We in the aviation family spend a great deal of time discussing how to bring young people into flying, so they can grow up, get their tickets, and eventually become the aviation consumers and advocates of tomorrow. As our senior pilot population goes west, it is the responsibility of what society has dubbed the “Millennial” generation (roughly 13 to 30 years old today) to step up and lead GA into the next few decades.
While it is far too easy to take the pessimistic, “cup half empty” road to ruin, after interviewing three young pilots, I have seen the future of GA, and it looks quite good. All it takes to know this is to spend a few minutes with some brilliant teenage aviators on their way up to realize we might just be all right.
I felt privileged to witness this unbridled enthusiasm that the next generation of fresh pilots possesses last summer at Oshkosh as I enjoyed a ridiculously fine burger with two of the Twitter #Avgeek community’s most active participants, Neil Reagan, aka @Ntr_09, and Thomson Meeks, aka @THM_18. In this article, I will introduce you to them, along with another of their brethren, Trevor Wusterbarth, known on Twitter as @Wustypilot16.
Meeks and his father, along with Reagan, picked me up at the Appleton Airport as I flew in for #OSH13, and we accepted vectors direct to Oshkosh’s famed Ardy and Ed’s Drive-in for burgers. The drive-in’s patio sits directly under the approach end of KOSH’s runway 27, and as we sat there enjoying crazy-good food and “Black Cow” floats, I was able to get inside the head of these young aviators, and I liked what I saw.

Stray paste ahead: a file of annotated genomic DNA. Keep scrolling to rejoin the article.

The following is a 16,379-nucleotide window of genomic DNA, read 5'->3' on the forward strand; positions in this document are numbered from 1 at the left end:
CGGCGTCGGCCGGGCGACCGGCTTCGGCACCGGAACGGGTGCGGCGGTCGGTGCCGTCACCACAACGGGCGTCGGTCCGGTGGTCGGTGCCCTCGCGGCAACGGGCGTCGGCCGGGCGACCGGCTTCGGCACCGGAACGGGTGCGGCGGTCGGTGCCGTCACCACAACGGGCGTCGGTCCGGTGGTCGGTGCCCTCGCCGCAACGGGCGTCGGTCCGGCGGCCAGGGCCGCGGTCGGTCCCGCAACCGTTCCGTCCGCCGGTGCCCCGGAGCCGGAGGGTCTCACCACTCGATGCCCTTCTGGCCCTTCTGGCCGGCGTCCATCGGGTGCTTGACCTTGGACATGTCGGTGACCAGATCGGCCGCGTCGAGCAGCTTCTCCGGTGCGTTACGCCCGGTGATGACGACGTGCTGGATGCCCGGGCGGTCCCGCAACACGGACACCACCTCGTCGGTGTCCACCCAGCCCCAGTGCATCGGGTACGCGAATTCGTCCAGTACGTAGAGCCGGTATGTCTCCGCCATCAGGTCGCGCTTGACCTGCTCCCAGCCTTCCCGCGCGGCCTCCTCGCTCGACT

Remember that feeling you had when you first soloed…when the CFI cut the tail off your t-shirt? Remember the way you fell in love with flying, and with wide-eyed optimism, propelled yourself onward and upward at warp speed, eager to see what is behind the next cloud? Yes, that was Reagan and Meeks on this day. Their cups are 15/16ths full, and the noise of pessimism that we hear too much of out at the airport has not yet entered their lives. To them, the sky is still the limit. And had Wusterbarth been there at the table too, he probably would’ve shown an equal amount of the abundant joy for all the things we love about flying.
This is not to say these young men are naive, they most certainly are not. They know what is going on in the aviation world, and have just chosen to repel the urge to drag pessimism into their unbridled desire to complete a life of flying. These are the decision makers of tomorrow, and as current and future pilots who have achieved their goals in an environment riddled with both chutes and ladders, they are perfectly positioned to be proactive in finding solutions to the problems plaguing the GA world.
The first of the three young aviators I introduce is Meeks, who at age 14 is not yet a pilot, but has all the enthusiasm of anyone with a private pilot’s license. He’s flown in a 1945 Piper J3 on floats at the Airventure Seaplane base during OSH12, and numerous C172s at his flight school, and has firm plans to earn his ticket.
When he earns that ticket - and spend five seconds with him and you know he will – Meeks plans “to make this world a better place” by donating time to the Missionary Aviation Fellowship (MAF). In three years, he expects to be flying left seat in a Cirrus SR22, and in 10 years, he hopes to have a vintage Cessna 152 in his hangar. He’s very active on social media, especially in the X-Plane sim community, where he’s been “flying” since he was six-years-old.